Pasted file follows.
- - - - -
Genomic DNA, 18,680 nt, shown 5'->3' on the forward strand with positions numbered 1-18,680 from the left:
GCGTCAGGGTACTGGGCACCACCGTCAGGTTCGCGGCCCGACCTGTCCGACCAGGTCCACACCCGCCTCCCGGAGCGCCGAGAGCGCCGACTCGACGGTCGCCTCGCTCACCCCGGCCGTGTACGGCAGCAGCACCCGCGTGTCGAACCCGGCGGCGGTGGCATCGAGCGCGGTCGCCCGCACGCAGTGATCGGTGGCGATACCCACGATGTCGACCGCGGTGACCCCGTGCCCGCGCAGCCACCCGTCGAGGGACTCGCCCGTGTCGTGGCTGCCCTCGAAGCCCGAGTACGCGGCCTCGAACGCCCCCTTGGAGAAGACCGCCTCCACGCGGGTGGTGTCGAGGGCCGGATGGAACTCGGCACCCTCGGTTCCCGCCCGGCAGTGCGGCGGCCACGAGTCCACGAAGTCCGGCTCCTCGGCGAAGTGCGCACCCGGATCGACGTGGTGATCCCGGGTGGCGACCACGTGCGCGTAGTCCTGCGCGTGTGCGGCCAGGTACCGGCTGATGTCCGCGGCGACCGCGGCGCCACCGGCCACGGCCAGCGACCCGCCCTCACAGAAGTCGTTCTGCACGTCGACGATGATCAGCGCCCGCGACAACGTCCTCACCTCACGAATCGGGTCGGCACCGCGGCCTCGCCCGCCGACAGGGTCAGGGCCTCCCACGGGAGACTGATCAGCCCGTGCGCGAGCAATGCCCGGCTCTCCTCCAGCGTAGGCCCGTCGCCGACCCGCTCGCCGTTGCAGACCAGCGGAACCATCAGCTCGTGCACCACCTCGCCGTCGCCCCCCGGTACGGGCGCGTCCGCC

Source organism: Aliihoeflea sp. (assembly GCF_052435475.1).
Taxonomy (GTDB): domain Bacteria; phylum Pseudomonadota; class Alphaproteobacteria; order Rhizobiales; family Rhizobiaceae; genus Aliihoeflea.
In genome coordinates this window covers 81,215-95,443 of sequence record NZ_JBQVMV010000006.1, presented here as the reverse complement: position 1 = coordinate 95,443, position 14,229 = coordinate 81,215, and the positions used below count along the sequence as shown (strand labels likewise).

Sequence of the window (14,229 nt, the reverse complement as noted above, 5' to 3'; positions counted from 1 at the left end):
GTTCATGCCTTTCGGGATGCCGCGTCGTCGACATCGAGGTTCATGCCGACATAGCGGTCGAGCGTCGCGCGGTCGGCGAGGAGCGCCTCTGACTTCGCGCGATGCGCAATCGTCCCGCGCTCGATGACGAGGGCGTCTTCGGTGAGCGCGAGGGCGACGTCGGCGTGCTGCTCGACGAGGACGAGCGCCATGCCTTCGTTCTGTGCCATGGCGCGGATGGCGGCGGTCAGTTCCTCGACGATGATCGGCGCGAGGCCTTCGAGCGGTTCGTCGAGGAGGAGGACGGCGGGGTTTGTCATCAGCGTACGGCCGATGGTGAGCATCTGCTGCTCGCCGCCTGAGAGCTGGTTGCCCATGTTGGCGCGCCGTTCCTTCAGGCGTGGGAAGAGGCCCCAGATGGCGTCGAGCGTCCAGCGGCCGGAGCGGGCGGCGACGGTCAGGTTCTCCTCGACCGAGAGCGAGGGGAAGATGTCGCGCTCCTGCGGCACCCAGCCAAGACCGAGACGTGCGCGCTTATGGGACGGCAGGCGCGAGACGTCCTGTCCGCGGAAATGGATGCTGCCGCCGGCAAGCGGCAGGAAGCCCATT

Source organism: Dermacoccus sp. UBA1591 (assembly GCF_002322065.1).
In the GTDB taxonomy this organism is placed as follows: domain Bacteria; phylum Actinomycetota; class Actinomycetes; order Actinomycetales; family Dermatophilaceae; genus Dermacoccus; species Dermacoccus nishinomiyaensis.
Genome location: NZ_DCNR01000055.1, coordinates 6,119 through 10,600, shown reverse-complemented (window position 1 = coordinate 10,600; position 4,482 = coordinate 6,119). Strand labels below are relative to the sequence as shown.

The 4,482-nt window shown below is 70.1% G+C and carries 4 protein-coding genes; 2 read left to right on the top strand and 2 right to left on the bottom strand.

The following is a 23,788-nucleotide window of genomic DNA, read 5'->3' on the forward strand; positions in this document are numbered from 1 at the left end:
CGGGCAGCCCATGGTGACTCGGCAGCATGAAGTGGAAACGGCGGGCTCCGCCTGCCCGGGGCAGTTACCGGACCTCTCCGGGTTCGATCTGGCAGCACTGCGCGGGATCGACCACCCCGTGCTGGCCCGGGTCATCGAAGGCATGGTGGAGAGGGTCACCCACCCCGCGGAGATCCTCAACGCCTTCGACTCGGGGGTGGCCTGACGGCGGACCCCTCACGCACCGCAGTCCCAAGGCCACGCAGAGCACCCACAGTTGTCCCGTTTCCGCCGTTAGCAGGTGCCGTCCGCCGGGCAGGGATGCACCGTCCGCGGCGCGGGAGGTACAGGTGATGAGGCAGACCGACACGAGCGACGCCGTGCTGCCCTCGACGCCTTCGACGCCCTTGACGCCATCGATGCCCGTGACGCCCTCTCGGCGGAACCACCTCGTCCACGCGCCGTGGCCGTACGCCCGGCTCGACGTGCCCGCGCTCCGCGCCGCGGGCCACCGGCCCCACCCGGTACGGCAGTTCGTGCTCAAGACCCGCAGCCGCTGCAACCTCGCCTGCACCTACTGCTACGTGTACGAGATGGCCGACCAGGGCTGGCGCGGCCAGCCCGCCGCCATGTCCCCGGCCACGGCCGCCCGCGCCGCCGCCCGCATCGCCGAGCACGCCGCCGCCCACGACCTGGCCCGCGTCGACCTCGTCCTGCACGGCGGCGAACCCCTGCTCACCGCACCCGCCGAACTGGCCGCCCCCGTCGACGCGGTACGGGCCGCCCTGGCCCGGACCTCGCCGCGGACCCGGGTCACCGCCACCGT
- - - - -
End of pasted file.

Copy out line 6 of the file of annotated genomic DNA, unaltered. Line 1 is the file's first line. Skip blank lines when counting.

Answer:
Sequence of the window (14,229 nt, the reverse complement as noted above, 5' to 3'; positions counted from 1 at the left end):